Something Special Inside


Architecture, construction and landscaping come together at the new School of Music to celebrate a special sound.


By Barbara Melendez

USF News


TAMPA, Fla. (Apr. 8, 2011) –  At the groundbreaking for the new USF School of Music a downpour left everyone, especially the Herd of Thunder marching band, drenched.


At the ribbon-cutting ceremony for the new building two years and three months later, yet another storm blew in, with tornado and severe thunder storm warnings, no less. But this time around everyone stayed dry in the shelter of the building’s new concert hall, with the Herd of Thunder on stage, in top form and dry.


What a welcome change.    


It’s hard to imagine now, but when the design team of architects from Hanbury Evans Wright Vlattas + Company (HEWV) and associate architects from Performance Architecture looked at the barren site where the new USF School of Music now stands, two things were obvious. There were three distinct areas with unmistakable functions and there was a great opportunity to do something special.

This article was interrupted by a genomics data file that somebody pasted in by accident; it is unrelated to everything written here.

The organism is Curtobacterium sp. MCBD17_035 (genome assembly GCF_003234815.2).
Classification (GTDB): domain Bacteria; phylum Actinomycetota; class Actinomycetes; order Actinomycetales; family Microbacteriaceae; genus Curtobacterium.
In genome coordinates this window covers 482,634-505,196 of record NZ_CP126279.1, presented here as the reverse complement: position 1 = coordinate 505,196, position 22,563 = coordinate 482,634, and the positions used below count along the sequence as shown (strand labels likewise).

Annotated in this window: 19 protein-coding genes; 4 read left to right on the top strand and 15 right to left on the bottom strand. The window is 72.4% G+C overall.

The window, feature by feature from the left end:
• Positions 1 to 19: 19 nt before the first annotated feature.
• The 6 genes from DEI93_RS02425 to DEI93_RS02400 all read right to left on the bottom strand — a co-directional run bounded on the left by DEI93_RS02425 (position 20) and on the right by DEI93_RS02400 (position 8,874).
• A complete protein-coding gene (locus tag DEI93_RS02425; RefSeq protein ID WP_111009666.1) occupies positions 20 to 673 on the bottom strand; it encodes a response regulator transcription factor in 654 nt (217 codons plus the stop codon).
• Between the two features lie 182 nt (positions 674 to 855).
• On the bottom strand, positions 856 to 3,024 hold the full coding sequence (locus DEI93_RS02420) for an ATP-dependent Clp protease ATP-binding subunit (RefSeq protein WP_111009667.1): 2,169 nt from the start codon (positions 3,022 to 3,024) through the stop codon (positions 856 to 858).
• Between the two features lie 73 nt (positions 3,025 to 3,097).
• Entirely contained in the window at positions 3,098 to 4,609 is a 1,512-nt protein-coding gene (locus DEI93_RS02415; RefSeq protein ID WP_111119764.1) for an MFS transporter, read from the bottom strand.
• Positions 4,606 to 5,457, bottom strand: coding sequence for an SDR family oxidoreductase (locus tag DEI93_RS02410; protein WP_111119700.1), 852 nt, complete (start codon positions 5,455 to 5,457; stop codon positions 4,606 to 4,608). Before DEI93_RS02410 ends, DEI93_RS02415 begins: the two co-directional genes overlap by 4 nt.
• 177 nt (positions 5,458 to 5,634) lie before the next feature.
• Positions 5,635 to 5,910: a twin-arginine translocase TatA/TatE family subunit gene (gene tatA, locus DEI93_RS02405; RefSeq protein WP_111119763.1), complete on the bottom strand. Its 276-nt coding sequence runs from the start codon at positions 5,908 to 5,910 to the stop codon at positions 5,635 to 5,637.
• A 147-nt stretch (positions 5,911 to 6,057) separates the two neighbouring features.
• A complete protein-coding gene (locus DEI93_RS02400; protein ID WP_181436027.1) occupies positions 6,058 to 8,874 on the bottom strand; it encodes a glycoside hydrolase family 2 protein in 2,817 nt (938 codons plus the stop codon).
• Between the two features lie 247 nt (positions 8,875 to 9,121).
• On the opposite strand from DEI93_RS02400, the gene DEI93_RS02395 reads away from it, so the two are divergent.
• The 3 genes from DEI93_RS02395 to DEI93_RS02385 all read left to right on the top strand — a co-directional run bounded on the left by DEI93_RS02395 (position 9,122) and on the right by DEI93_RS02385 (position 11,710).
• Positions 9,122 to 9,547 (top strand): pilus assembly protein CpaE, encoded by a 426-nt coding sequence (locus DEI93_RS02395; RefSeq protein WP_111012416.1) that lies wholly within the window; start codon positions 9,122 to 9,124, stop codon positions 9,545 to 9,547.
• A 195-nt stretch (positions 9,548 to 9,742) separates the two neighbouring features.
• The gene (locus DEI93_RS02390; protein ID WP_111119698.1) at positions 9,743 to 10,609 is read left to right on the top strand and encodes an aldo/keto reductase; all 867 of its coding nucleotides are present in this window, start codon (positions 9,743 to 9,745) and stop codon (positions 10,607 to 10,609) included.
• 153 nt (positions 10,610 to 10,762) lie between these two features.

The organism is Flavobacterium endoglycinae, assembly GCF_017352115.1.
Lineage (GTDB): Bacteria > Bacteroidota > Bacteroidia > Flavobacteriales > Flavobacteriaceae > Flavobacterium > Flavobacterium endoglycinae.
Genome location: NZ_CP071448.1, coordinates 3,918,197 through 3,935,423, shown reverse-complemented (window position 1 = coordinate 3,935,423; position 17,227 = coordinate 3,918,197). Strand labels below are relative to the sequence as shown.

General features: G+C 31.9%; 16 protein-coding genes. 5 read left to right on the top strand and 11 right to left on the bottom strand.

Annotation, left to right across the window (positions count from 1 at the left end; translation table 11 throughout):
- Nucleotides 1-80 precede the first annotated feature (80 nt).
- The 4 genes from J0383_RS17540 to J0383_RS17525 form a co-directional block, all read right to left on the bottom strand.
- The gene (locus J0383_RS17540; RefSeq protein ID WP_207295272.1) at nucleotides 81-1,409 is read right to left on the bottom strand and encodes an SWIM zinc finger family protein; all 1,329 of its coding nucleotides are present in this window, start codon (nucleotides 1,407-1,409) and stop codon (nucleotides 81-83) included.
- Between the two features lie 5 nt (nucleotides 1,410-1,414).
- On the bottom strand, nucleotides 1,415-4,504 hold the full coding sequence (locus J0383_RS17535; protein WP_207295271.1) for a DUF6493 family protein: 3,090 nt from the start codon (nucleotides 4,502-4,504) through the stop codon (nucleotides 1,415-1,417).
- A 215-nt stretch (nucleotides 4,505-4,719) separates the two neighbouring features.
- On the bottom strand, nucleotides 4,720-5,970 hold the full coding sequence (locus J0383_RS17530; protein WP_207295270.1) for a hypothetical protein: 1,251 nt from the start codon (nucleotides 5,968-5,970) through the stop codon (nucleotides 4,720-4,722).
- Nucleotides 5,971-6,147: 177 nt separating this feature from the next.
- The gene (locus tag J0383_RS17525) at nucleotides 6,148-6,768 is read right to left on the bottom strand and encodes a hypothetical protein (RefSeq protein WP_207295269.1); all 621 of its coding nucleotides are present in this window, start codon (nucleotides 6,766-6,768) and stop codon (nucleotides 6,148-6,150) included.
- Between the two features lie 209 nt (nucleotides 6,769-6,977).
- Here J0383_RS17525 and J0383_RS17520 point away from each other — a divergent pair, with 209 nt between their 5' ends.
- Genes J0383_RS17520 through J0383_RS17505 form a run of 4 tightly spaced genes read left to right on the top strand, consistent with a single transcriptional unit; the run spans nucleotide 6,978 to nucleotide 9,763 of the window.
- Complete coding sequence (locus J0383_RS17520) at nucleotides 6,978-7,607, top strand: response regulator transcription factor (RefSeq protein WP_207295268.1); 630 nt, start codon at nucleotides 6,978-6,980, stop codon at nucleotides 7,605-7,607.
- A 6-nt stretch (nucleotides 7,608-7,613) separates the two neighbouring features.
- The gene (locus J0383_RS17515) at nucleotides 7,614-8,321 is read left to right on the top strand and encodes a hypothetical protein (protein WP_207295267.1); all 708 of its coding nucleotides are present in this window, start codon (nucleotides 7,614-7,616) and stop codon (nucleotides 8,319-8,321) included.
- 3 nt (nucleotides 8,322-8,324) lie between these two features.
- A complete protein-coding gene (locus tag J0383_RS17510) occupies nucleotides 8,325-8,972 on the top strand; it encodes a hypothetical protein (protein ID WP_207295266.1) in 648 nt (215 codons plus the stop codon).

“Unlike some major building projects, where the site has no clear front or back, there were these very natural faces here: a public face on Holly Drive, a face fronting the academic core and an area that would work as a service face,” said Rob Reis, a member of the HEWV design team.  “They inspired a lasting conceptual organization.”


Hanbury Evans was part of a collaborating group that included Performance Architecture, Bai acoustical consultants and SKANSKA USA contractors, among others. The team started to imagine a structure that would accomplish what the university wanted: a greater campus presence for the School of Music, with numerous ways to connect with the entire community.


“Properly sited, this new building could engage not only music majors and staff, but everyone who passed by – the university community and even the broader public,” Reis said.  And so it was designed to make a statement and to draw people in and provide a pathway that would remind everyone that music is taken seriously, it is accessible, and it is there to be enjoyed.